I am so excited to announce my first “official” review for The Robot Scientist’s Daughter, up at The Rumpus, written by Mary McMyne:
It’s a really well-written review (can I admit it even brought tears to my eyes? it did!), so I am thankful to The Rumpus and to Mary for writing and publishing it! Here’s a little quote:
“She reminds the reader “that your atoms right now are smashing against/ the atoms of your chair. What is keeping you together?” In the end, these are the central concerns of Gailey’s newest collection, her most haunting and masterful book yet.”
(Did I mention you can buy a signed copy now of The Robot Scientist’s Daughter from me on my page by just clicking “Signed Copy?” It’s available now!)
I also want to do a quick writeup of a reading I went to last night by Kelli Agodon and Martha Silano at the RASP Old Schoolhouse. (See pic below of me hanging out with the girls after their reading…) I got there a little late, and was happy to see the place packed, and what was even more surprising to me, it was mostly people I knew. I felt more like a part of Redmond’s poetry community than I had even when I was Redmond’s Poet Laureate. Kelli and Martha did a great job with the reading, and it was fun catching up with a bunch of folks I hadn’t seen in a while.
As one of those weird lucky things that happens after readings, we stopped by the library to drop off a book, and I was amazed by the beautiful sight of the cherry trees in bloom in the parking lot, lit up by streetlights. So I snapped a picture. It was pretty magical. Magic poetry readings are the best poetry readings.
Well, it’s been an eventful week. We bid on a house, rushing to get ours ready for sale, only to have the (very reasonable, I might add) bid rejected, so then we promptly stopped rushing to get the house ready. In the process of getting the house ready, once again I divested myself of things – shoes and jeans that never quite fit properly, books I hadn’t (and probably never would) read, back issues of cooking, travel, and literary magazines. It’s become quite a habit, moving and getting rid of things, then making a home in a new space. I’ve enjoyed my time out here but am ready to move a little closer to the city. The neurologist’s news that I probably won’t recover my ability to do stairs fully also kind of pushed us in the direction of getting rid of our two-story townhouse, however charming.
Yesterday I spent two hours at a downtown holistic dentist, who was perfectly willing to give me fillings without giving me general anesthesia, which I found quite comforting. (They told me about another patient allergic to Novocain, who brings a little flask of liquor with her for things like extractions.) They stuck mirrors in my mouth and took pictures of my teeth, took digital x-rays (more x-rays – so many this year – eek!) and tapped on all my teeth with sharp implements – but overall, I am very thankful to find someone who will work on someone with all my strangeness. They even gave me a little laser treatment for TMJ (which, this morning, did help the TMJ, but left purple welts on both cheeks – eep! Remind me never to have Fraxel!) Have you even heard of such a thing? Holistic and full of lasers – seems like a microcosm of Seattle.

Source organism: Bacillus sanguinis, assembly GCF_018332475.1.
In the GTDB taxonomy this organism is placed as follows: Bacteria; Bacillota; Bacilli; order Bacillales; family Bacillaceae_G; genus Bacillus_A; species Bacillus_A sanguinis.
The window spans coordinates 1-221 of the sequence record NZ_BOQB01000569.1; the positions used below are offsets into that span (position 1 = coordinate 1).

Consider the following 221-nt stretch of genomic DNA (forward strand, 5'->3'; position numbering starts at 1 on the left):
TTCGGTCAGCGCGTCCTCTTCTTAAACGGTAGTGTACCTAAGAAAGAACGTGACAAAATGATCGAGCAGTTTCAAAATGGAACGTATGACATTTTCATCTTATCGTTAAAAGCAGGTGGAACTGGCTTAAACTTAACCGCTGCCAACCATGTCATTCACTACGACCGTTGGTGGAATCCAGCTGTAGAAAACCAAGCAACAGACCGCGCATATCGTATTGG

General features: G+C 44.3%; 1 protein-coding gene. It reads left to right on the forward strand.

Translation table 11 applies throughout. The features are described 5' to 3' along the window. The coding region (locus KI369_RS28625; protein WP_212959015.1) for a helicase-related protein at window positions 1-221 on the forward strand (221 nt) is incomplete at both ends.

And what does any of this have to do with poetry? Nothing much, just that, a few days before The Robot Scientist’s Daughter official launch, I’m still behind on getting the word out, getting postcards in the mail, writing e-mails to friends about upcoming readings. I should be writing poems, sending out work. (See Kelly Davio’s post here on “What I wish I knew about launching my first book…) AWP is approaching, which I’m going to miss this year, sadly. You know how I’ve probably said here on the blog before, you can do so much for your book, but you always feel like you’re not quite doing enough? That’s how I’m feeling now. I’ve got a few readings lined up (March 15 on Bainbridge Island, April 16 for Seattle), scheduled a blog tour (thanks to Serena – see previous post) and have a box of copies ready to go out into the world. I kind of wish that life would quiet down for each book’s launch, like, say, March 1st might be a holiday just for poetry launches!
I’m very excited today to feature an interview with Serena M. Agusto-Cox. I know Serena from her book blog, Savvy Verse & Wit, but she’s also just started a book blog tour service for small press authors! Don’t know what a book blog tour is? Read this!
Serena M. Agusto-Cox is a poet and amateur photographer who lives outside Washington, D.C. Her poems have appeared in Beginnings Magazine, LYNX, Muse Apprentice Guild, The Harrow, Poems Niederngasse, Avocet, and Pedestal Magazine. An essay of hers appears in Made Priceless by H.L. Hix, and she is interviewed in Everyday Book Marketing by Midge Raymond. Her blog, SavvyVerse & Wit is a literary review blog and home to the Virtual Poetry Circle. She also is the co-founder of the blog War Through the Generations and owner of Poetic Book Tours. Poetic Book Tours is an online virtual book tour marketing firm for small press authors of fiction, nonfiction, and poetry.
- JHG: Serena, you’ve been running your book blog, Savvy Verse & Wit, for some years. Why do you do it? What is the most satisfying part of it?
- Serena: I’ve been blogging about books, poetry, and writing since 2007. I started talking about individual poems I read in literary magazines because I felt like others should be reading poetry, too. I think that the genre is often overlooked or even avoided by readers because they have this perception that it is too hard to understand.Then I fell into a book blogging community and received some encouragement from one blogger, Dewey, who has since passed away. She encouraged me to take part in the community and share my thoughts on books, which I did. Since then, I’ve interacted with men and women throughout the world and shared thoughts on books and poems, and even connected with some who write their own fiction and poetry. That, to me, is the most satisfying part of book blogging – the connections.
- JHG: You’re offering a service now to authors and publishers to help them put together a book blog tour. Can you tell us a little bit about that, and the benefits that a book blog tour can have?
- Serena: I started Poetic Book Tours at the end of 2014, and my first book blog tours are rolling out this month. When someone wants to create an online book blog tour, we agree on a number of stops for the tour and a mix of reviews, guest posts, and interviews for that tour.Not only do these blog tours give writers more time to work on their writing projects because they are not traveling from bookstore to bookstore and state to state, but they also are able to connect with their readers in an environment that has fewer pressures and constraints on time. Readers and authors can communicate with one another on the blog. It also gives authors a chance to explain their work and inspirations, which many readers are eager to learn about.The costs of an online book tour are far less than traveling on a traditional book tour, and also provide an opportunity to connect with readers on a global scale through the blogs and their social media contacts.